Dec 28: I awoke at 0400 and took a taxi to the nearby town of Juntas. From here I walked 3 km phill to an area that is supposed to be good for Tolima Dove. Before light I heard a Mottled Owl. Once the sun rose, I started walking the road but something didn’t seem right. I hadn’t noticed in the dark, but once light hit it was clear that the habitat didn’t look good for the dove. I soon realized that the map in the Colombian guide was totally off and I needed to head higher up on the road to reach the correct spot. Frustrated that I had wasted the first hour of the day, I finally made it to the correct area and quickly heard a few Tolima Doves calling in the distance. I was able to tape one in to within 30 meters, but still couldn’t get a glimpse. Luckily while looking for this one in the distance, another Tolima Dove flew by! After giving up on the first bird I started walking back downhill and quickly had another dove fly across and land in the nearby vegetation. I was able to get a nice, but quick look at it perched before it disappeared into the thick undergrowth. From here I started walking downhill towards the bridge and came across a few more interesting species including the endemic Yellow-headed Brushfinch, White-naped Brushfinch, Indigo Hummingbird, and Chestnut-crowned Antpitta. My only remaining target for the day was Tolima Blossomcrown, but due to dipping on Santa Marta Blossomcrown in Santa Marta, I wasn’t feeling too optimistic about finding what is known to be the harder of the two Colombian Blossomcrowns. I had some good information that the blossomcrown sometimes visits a flowering bush just before the bridge in Juntas so I walked to the area and began my stakeout. Although it was already 0900, the bush was still in the shade and light didn’t hit it until 1030. After 90 minutes of waiting, I was estactic when a male Tolima Blossomcrown finally decided to come visit the flowering bush. It visited three times over an hour and I was able to get some really nice shots of it. Happy that I had found all three of my targets, I boarded a bus back to Ibague and soon was on another bus to Pereira. I arrived in Pereira around 1900 and took another bus up to Santa Rosa de Cabal. I arrived around 2000 and found a hostel for the night and coordinated a 4wd vehicle to pick me up the next morning at 0500.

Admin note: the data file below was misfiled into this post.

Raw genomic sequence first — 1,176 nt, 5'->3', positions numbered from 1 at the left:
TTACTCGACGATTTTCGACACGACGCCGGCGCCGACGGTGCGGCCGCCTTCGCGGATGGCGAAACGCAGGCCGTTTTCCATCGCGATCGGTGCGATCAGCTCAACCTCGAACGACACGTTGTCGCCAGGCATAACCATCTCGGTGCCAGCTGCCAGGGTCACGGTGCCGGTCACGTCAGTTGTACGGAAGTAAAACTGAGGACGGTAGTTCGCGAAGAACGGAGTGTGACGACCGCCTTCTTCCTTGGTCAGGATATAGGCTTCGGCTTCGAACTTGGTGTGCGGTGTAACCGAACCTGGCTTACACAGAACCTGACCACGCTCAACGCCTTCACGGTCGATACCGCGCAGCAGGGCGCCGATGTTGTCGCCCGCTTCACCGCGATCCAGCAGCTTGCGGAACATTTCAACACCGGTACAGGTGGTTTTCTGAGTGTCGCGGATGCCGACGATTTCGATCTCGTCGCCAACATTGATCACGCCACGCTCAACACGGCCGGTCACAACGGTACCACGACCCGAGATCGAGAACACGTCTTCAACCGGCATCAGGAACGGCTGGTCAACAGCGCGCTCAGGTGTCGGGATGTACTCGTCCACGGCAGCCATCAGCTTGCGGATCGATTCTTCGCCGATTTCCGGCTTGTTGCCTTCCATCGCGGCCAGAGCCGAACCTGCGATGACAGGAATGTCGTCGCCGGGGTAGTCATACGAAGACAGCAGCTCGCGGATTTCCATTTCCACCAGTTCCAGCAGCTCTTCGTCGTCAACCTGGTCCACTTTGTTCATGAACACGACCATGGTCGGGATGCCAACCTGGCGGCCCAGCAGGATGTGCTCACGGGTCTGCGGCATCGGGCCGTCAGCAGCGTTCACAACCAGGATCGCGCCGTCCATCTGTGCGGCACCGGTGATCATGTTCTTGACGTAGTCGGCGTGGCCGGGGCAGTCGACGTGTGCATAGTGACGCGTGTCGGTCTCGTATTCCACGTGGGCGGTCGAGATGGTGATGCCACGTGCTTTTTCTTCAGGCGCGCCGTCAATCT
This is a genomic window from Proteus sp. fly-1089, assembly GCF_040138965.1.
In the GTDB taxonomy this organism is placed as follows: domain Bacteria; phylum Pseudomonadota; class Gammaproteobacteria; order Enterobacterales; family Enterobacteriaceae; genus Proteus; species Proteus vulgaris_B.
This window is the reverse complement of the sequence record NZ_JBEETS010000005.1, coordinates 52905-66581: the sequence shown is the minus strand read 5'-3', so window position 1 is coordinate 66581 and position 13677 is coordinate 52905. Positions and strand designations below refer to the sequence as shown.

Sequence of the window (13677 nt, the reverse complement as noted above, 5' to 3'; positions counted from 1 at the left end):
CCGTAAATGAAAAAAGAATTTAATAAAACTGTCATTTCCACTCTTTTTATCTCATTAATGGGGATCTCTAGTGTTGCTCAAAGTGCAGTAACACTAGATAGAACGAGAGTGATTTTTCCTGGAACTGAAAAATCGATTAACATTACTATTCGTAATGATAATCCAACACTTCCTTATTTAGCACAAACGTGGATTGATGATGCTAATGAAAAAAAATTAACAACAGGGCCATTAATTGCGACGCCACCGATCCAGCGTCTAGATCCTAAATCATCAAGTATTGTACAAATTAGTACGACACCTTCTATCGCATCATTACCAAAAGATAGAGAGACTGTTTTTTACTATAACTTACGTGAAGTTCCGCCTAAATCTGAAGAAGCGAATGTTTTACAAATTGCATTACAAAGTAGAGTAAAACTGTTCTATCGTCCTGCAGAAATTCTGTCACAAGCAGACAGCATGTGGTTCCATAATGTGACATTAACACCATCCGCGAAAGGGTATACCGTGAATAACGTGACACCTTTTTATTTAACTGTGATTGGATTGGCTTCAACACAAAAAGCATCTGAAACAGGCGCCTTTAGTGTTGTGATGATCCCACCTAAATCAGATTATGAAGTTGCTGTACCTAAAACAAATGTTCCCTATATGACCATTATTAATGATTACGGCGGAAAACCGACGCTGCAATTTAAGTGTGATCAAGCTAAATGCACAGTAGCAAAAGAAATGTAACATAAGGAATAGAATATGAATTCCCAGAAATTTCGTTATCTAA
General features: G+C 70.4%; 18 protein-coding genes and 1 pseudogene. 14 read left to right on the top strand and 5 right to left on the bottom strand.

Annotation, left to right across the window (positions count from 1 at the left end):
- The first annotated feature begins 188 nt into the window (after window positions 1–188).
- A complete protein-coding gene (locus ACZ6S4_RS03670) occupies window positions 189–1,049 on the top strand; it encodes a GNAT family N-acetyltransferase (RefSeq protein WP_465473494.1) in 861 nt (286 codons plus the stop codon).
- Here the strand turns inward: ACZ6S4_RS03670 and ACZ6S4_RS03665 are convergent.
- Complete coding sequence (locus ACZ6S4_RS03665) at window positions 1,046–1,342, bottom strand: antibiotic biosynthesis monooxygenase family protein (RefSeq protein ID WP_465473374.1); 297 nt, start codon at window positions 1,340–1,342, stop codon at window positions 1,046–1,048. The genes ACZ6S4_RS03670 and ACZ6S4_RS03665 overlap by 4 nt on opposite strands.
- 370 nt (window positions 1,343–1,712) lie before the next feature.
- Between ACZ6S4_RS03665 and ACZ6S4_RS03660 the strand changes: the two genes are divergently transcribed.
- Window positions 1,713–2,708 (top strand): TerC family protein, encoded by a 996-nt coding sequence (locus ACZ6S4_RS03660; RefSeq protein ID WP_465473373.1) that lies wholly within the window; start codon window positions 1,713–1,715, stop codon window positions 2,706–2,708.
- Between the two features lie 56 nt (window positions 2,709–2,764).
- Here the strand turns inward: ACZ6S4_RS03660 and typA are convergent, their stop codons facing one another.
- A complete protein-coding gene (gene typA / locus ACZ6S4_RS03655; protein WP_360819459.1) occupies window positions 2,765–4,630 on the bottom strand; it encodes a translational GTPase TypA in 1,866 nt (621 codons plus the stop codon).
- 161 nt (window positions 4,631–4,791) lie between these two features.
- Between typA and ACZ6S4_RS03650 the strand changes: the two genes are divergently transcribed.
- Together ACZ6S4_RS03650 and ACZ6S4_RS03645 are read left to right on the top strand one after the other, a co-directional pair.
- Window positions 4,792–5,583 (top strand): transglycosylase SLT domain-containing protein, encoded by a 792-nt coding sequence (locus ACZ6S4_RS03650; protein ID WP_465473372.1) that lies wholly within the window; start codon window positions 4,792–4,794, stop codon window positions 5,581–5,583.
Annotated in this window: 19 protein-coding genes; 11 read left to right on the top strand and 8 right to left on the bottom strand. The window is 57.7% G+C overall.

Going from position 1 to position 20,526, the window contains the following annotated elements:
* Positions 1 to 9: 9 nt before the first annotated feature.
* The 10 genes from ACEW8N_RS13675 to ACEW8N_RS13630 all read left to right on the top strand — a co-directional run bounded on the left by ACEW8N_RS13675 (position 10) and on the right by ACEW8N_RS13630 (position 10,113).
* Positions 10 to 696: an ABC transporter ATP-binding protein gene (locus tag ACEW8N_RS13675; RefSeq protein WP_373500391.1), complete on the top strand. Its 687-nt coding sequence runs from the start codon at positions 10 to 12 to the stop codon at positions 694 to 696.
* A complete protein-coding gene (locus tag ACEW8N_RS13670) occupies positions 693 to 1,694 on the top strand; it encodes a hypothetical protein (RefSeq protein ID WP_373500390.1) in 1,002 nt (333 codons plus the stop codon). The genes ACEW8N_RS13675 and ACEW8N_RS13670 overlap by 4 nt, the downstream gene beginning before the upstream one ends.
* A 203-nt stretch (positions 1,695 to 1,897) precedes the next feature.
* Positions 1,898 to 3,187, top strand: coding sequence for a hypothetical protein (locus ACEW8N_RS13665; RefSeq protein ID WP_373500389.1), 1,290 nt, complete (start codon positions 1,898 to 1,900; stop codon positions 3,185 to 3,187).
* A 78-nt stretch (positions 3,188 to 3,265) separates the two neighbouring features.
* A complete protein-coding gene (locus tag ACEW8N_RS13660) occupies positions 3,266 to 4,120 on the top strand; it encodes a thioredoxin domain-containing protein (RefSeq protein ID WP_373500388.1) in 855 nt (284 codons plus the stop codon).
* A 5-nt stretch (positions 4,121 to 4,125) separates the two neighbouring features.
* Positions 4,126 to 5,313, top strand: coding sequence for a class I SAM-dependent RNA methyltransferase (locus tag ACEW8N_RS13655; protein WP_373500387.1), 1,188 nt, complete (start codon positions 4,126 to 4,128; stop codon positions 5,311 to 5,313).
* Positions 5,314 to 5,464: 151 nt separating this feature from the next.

Dec 29: My driver picked me up at 0500 and we were soon on our way to find one of the most critically endangered parrots in the world, the Fuerte’s Parrot. Thought to be extinct for nearly 90 years, it was rediscovered in 2002, but the location is currently off limits due to security concerns. Luckily, another population was found in 2014 which is the group I was going to look for. During our hour long drive to the spot, I figured out that my driver had actually taken two other birders to the spot just a week before me! He said they had seen it so I was optimistic that I would also have a chance to see this rare parrot. We arrived shortly after 0600 and not even five minutes passed before four Fuerte’s Parrots quickly flew by. Although I was happy to see them, the quick view left a lot to be desired. For the next three hours I waited for more to pass as heavy fog rolled in and out of the area. Finally at around 0930 I heard some soft calls and was able to find another group of 8-9 Fuerte’s Parrots feeding along the hillside. I made my way towards them and obligingly, they made their way towards me as well. Soon I was only 30 meters away from this rare parrot. I was able to get some nice photos (although it was very dark from the fog) and some nice recordings as well. Happy with the sighting, I headed back to Santa Rosa and onward to Manizales. I made it to the hostel at 1600 and decided to take the afternoon off after a crazy four days that had involved lots of good birds, but very little sleep. At 2100 my friend Alex Harper arrived who had made the decision to spend two weeks with me. Over the next two weeks we planned to travel through the Western Andes, a story for the next blog post!